“Here’s your mommy!” My mom said as I entered our apartment, handing me my 4-month-old baby and shaking off her hands as if she just carried around a ton of bricks.
“Was he fussy again?” I asked, changing my shoes for more comfortable sleepers. I now know how to do it with the baby in my left arm.
“Worse than usual: napped for only 20 minutes at a time and didn’t want to get off my arms. I think he might be colicky.”
“Alright, let me just change out of my nice clothes,” I hand the baby back to my mom. As I go into my bedroom, my mom says, “He demanded so much attention I didn’t even manage to cook the dinner.”
“It’s alright, I can go out and bring something,” I say. “I’m just so tired, just give me a second.”
“How about navy-style macaroni?” Mom suggests.
“Sure, that’ll work, if you are up for it.”
I take my son from my mom and go to the living room where all his toys and books are. I play with my baby and he seems to be alright in my lap.
“Did you pretend to be colicky just to wear your grandma out?” I’d ask my son and he’d just smile back at me.
I am a single mother who works a lot. I am running an academic department at a university and teaching a full load. I gave birth at the end of July and had to go back to work two weeks later before the fall semester started. My mother took the parental leave instead of me (the laws of my country allowed for that) and moved in with us to help out. But my little baby is so hyperactive he just wears both of us out. I leave at about 8 am and try to be home by 6 pm to have dinner with my mother. When I come, mom just hands my son to me, and I start a second shift of working as my son never sleeps through the night. I have to get up often and since I can’t go back to sleep easily, I just do grading or my other work at night. I am perpetually tired and exhausted and I don’t know for how much longer I can last like that.
“Let’s eat!” my mom calls from the kitchen about 15 minutes later. “Macaroni’s ready!”
I take the baby and move to the kitchen. The dish smells and looks so good! The pasta mom used is actually penne but we still call it macaroni.
We call it macaroni because growing up in the Soviet Union, we didn’t have a lot of varieties of shaped pasta available. Spaghetti and macaroni were the most common ones and you always made navy-style pasta with macaroni. So, the name stuck even though the dish can be made with any short and stubby pasta, or even with thin spaghetti.
I eat the pasta and the feeling of warmth and comfort envelopes me from inside out. It’s my mom’s staple dish that she had made so many times when I was growing up I thought I’d never miss it again. See, in the Soviet Union we didn’t have a lot of variety in food and navy-style macaroni was something that you could make quickly and easily as you always had minced or ground meat, onions and pasta at home. Just like on a Soviet Navy vessel that would go into the sea for months at a time. You could always find these staples as they don’t go spoiled for a long time: fresh onions, ground meat and pasta.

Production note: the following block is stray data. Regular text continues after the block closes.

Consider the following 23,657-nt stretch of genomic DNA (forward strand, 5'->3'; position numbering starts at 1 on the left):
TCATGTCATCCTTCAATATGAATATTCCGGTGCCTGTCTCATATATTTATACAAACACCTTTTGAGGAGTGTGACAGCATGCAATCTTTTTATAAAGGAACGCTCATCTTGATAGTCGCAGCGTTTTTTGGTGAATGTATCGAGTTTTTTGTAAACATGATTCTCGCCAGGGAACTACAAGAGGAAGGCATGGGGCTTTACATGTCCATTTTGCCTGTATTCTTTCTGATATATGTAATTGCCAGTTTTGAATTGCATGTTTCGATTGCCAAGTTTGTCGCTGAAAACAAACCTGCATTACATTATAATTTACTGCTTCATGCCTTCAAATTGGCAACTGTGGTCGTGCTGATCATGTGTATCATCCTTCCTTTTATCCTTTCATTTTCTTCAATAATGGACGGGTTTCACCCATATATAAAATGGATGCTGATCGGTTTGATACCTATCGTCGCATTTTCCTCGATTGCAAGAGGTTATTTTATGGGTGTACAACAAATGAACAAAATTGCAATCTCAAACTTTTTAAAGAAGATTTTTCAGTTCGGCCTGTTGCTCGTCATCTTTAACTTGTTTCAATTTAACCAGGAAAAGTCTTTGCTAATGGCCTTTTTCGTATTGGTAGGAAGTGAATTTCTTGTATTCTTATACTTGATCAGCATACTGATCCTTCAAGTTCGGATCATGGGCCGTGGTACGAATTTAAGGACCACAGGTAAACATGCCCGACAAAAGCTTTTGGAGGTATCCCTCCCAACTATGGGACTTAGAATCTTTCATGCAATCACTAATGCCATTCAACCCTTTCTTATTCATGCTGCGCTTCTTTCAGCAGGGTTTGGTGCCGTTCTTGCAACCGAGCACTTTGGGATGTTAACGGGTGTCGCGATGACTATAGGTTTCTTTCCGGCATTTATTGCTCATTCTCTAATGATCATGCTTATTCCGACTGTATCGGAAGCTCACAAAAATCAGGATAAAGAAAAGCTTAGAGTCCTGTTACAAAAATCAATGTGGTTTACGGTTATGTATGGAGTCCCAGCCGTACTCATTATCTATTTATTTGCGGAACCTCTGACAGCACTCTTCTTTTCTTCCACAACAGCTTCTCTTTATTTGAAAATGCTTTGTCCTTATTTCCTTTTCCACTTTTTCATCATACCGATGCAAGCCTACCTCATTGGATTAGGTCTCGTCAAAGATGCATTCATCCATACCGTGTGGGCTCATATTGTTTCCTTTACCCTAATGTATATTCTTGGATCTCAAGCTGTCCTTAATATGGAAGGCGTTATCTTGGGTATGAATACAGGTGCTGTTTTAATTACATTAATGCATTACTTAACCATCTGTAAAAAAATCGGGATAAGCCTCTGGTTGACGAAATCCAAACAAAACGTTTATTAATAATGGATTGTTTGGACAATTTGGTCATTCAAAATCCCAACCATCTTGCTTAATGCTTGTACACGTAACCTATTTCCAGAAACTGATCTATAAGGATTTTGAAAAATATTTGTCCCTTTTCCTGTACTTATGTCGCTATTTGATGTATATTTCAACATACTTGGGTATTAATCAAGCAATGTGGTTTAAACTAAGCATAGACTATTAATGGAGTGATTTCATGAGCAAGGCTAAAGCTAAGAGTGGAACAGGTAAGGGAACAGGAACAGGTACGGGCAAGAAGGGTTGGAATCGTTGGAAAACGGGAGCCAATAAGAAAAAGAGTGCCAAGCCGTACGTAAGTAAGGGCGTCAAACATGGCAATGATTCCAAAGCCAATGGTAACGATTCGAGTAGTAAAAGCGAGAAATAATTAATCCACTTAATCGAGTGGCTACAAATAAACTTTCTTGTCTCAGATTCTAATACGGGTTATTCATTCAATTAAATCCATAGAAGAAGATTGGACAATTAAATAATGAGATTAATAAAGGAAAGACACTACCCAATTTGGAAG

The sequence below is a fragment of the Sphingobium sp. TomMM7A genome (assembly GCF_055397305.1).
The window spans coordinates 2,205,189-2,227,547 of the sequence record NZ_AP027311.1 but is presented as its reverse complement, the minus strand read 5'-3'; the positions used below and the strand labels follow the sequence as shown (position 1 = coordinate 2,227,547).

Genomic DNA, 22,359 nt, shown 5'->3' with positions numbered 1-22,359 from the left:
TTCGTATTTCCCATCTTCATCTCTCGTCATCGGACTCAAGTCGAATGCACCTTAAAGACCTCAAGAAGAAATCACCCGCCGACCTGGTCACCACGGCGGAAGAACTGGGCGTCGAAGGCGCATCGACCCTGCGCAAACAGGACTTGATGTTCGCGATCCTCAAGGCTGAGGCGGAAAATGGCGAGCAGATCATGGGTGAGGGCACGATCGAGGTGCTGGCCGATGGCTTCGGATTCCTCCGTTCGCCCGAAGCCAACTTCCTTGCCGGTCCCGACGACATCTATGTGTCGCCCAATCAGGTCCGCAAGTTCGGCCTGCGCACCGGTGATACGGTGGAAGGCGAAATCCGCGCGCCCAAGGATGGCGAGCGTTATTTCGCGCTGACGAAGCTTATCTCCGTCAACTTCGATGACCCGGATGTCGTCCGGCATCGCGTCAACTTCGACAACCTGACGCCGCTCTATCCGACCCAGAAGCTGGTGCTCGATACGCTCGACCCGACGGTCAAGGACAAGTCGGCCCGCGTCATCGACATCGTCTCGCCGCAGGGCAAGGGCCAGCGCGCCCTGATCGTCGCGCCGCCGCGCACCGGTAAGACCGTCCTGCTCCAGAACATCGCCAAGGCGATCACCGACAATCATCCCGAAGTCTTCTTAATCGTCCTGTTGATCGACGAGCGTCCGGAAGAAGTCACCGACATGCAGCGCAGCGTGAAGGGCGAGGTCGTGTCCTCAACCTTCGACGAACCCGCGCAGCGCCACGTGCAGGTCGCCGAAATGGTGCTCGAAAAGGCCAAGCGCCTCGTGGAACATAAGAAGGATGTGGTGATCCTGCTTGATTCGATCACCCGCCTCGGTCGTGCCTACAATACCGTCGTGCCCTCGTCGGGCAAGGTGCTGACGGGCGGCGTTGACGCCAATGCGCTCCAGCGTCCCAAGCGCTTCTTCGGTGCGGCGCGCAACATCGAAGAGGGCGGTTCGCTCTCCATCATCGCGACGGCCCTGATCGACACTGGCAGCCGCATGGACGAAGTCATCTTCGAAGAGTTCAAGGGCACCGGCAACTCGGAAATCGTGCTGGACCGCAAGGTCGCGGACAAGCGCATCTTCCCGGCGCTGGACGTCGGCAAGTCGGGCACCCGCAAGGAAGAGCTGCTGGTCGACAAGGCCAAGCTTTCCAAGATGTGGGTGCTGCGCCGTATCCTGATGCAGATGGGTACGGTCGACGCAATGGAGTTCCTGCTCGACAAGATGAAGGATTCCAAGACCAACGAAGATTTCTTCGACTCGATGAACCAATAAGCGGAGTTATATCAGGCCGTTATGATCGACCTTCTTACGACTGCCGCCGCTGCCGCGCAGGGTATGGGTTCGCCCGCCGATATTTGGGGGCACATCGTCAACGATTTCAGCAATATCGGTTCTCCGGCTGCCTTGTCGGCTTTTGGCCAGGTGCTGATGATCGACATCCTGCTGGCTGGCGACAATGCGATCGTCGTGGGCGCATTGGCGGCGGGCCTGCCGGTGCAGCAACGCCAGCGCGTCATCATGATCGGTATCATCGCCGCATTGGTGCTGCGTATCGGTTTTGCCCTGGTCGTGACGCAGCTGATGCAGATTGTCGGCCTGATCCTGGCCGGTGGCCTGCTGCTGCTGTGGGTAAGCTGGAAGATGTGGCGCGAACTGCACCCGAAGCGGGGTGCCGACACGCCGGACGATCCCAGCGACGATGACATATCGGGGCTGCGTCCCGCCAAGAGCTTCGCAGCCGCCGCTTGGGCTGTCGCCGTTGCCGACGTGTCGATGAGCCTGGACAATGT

A wave of gratitude overwhelms me. “Mom, thank you so much!”
“Don’t mention it, it took me no time.”
“No, not just for pasta. For everything you do for me, helping out with the baby and everything else. I don’t know how I would have done it all without you.” My eyes well up.
“Oh, but that’s what mothers do,” my mom says. “That’s our job.”
“I know, mom, but I still wanted to tell you how much I appreciate it.”
I wanted to hug her, but the pasta and the baby nailed me to the seat. Besides, we are not huggers. The Soviet culture was not touchy-feely. We only hugged when we said good-byes for a long time or greeted each other after we were apart for a long time. I can’t wait to hug my mom now that we live on different continents and I haven’t seen her since before the pandemic.
Here is the recipe for the 3-ingredient navy-style macaroni:
Take one large onion and chop it finely.
Put a pot of salted water to boil for the pasta.
Cover the bottom of a medium-sized frying pan with any vegetable oil (the Russian recipe will call for sunflower oil). Heat it up and fry the onion on slow to medium heat until caramelized but not burned. Add a pound of ground meat (beef or pork are the best but chicken and turkey will work as well) and fry, stirring often. Add salt and pepper to taste before it’s done.
While the meat is cooking, add pasta to boiling water.
When both meat and pasta are cooked, drain the pasta and mix pasta and meat together in the pot. Serve with a glass of tomato juice, that’s the best combination to my taste.
In childhood, when ground meat was not available, my mom would substitute it with canned meat (we called it “tushonka”). Average canned tushonka has lots of spices and is juicy enough to substitute the onions, while it also has a decent amount of meat.
To make it a little more sophisticated, you could add any pasta sauce to it. But then it won’t be the Russian navy-style macaroni anymore.
This simple rugged dish will give you enough comfort and nourishment if you decide to try it. It is a good recipe to remember for the time you'll find yourself in a bunker with scarce food. Just remember all those sailors in the Soviet Navy who had to survive on it for months at a time. You will feel like an extreme adventurer on a sustenance diet program. Enjoy!